At present, sea surface temperatures across the eastern and central equatorial Pacific Ocean are below average and have been trending toward La Niña thresholds. Atmospheric circulation patterns related to ENSO (El Niño-Southern Oscillation) over French Polynesia and northern Australia indicate weak-to-moderate La Niña conditions exist at present. Oceanic and atmospheric forecasts for ENSO that cover the 2021/22 TC season suggest that a La Niña event has a 60-70% chance of development by December 2021, but that ENSO neutral conditions may be reached by the end of the TC season in April.

Tropical cyclones are categorised in strength from 1 to 5, with 5 being the most intense. Past seasons with conditions similar to present suggest several TCs that develop could intensify to at least category 3 strength. For the coming season, at least 3 TCs are anticipated to reach or exceed category 3 strength, with mean wind speeds of at least 119 km/h. Category 5 strength cyclones, where sustained winds exceed 199 km/h, have occurred in many years with similar conditions like what exists ahead of the 2021/22 season (known as ‘analogue’ seasons). Therefore, all communities should remain alert and well-prepared for severe TC events.

New Zealand should also remain vigilant as the season unfolds. About half of the historic seasons used in the preparation of this outlook showed at least one ex-tropical cyclone passing within 550 km of the country; two of the most recent seasons showed multiple systems within the area around New Zealand. Significant wind, waves and rainfall are possible from ex-tropical cyclones that come into the mid-latitudes. The effects of ex-tropical cyclones can also be spread over a large area, particularly if the decaying ex-tropical cyclone interacts with mid-to-high latitude weather systems. An example of this situation in one of the identified analogue years (1981/82) illustrates how strong pressure gradients spanning New Zealand caused strong winds with damaging impacts (as with ex-TC Bernie).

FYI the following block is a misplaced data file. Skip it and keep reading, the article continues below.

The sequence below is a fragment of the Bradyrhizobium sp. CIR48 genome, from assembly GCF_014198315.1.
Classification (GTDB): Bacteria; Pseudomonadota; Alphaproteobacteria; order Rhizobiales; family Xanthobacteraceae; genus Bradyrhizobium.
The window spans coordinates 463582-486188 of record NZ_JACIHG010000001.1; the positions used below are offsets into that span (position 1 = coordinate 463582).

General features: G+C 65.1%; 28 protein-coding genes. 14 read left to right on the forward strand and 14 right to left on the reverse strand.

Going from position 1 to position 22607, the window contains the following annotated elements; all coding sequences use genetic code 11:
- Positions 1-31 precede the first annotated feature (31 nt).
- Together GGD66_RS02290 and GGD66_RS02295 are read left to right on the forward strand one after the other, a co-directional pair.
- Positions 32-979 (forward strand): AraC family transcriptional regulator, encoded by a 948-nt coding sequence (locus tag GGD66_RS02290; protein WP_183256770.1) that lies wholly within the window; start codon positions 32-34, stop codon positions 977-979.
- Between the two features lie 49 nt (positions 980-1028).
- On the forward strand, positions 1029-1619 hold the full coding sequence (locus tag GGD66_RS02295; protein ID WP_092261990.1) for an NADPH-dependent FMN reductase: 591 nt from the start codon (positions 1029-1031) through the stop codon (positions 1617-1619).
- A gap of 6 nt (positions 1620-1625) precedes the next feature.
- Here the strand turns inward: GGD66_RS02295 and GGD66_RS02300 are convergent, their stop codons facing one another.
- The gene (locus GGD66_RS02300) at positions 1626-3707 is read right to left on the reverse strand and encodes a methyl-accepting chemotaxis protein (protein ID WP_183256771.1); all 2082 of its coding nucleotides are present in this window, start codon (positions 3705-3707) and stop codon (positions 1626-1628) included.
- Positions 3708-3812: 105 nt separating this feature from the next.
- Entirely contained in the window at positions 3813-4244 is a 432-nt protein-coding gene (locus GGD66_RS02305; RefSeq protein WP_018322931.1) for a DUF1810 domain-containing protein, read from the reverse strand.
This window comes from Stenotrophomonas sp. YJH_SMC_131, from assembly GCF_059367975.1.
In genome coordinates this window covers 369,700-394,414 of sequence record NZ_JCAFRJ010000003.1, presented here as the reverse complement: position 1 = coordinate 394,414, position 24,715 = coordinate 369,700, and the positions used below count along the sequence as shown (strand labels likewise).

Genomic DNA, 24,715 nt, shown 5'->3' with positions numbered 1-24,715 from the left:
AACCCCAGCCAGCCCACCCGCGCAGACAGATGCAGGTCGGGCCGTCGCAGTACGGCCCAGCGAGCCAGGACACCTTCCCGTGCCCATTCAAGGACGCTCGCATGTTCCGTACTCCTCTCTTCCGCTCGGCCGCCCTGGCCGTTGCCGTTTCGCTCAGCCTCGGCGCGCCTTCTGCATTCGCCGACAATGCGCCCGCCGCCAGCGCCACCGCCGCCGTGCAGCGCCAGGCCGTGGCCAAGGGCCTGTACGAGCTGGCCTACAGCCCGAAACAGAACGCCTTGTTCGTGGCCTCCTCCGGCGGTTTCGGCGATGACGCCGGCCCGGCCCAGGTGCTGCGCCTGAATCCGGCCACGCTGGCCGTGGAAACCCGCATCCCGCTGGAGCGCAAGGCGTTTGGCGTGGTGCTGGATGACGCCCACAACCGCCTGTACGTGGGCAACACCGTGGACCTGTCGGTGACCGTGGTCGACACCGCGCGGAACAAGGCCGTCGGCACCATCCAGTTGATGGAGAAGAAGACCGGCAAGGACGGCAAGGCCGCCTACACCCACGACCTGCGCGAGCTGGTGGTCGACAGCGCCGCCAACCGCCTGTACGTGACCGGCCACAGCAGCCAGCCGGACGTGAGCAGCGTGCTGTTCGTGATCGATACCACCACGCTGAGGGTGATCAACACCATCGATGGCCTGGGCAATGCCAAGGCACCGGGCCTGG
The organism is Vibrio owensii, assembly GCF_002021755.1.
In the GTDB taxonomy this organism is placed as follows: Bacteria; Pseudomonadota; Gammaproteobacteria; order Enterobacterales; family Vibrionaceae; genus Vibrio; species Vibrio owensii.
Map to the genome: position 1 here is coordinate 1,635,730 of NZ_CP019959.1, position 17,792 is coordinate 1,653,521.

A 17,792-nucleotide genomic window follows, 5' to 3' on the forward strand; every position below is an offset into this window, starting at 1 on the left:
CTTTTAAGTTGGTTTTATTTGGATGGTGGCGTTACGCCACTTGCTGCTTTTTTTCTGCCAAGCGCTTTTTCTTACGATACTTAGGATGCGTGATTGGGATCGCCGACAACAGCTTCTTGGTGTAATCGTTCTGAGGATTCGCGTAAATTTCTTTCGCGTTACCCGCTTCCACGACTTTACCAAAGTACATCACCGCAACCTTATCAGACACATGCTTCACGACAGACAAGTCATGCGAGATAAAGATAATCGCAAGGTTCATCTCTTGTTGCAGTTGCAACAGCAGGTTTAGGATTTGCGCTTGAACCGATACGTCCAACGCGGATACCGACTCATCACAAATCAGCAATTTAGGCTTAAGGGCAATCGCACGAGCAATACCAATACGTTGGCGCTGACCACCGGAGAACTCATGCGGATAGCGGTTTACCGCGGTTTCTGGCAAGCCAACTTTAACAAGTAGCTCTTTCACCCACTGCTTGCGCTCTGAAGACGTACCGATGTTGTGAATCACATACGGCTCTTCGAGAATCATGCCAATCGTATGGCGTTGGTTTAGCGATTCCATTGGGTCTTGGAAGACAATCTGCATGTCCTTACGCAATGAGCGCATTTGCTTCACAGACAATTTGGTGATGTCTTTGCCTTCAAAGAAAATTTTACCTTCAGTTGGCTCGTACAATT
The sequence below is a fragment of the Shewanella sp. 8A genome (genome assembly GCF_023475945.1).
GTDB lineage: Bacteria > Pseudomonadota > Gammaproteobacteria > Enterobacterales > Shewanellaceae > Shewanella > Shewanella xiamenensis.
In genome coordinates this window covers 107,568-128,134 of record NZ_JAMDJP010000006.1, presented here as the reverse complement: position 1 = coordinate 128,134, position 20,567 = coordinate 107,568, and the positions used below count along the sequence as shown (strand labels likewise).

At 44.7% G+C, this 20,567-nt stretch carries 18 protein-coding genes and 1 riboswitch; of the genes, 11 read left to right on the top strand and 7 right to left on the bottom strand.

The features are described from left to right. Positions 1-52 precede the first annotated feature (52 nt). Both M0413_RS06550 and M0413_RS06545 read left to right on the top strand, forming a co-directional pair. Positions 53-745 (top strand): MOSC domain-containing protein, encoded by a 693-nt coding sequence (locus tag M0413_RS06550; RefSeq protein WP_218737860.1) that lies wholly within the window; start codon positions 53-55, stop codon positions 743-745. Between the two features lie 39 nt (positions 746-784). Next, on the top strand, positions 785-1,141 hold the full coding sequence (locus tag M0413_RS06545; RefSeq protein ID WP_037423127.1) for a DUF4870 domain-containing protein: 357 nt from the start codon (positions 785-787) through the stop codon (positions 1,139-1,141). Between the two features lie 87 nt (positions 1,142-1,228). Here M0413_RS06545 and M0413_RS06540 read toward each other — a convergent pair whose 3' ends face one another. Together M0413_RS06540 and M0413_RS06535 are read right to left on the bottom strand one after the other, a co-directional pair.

All communities, regardless of changes in TC risk, should still remain vigilant and be aware if the regional climate situation (including ENSO) changes. As with most years, TC activity is expected to increase during the second half of the season from February-April. Early season TC activity is expected to be largely reduced, except near Fiji, and a potential start to cyclone activity may also occur close to or after the New Year.

NIWA, MetService, MétéoFrance, The Australian Bureau of Meteorology, NOAA and Pacific Island National Meteorological Services will all continue to track the progression of ENSO and TC activity, with an update to this guidance in January 2022, if needed.

It does not take a direct hit or a severe cyclone to cause significant damage or life-threatening weather. When dangerous weather is forecast, please heed the advice of your local meteorological service, civil defence, or disaster management offices.

New Zealand’s National Institute of Water & Atmospheric Research (NIWA) led the formulation of this seasonal tropical cyclone outlook, along with contributions from Meteorological Service of New Zealand (MetService), the University of Newcastle and meteorological forecasting organisations from the Southwest Pacific, the Australian Bureau of Meteorology, MétéoFrance and the Pacific Island National Meteorological Services.

Content Sourced from scoop.co.nz
Original url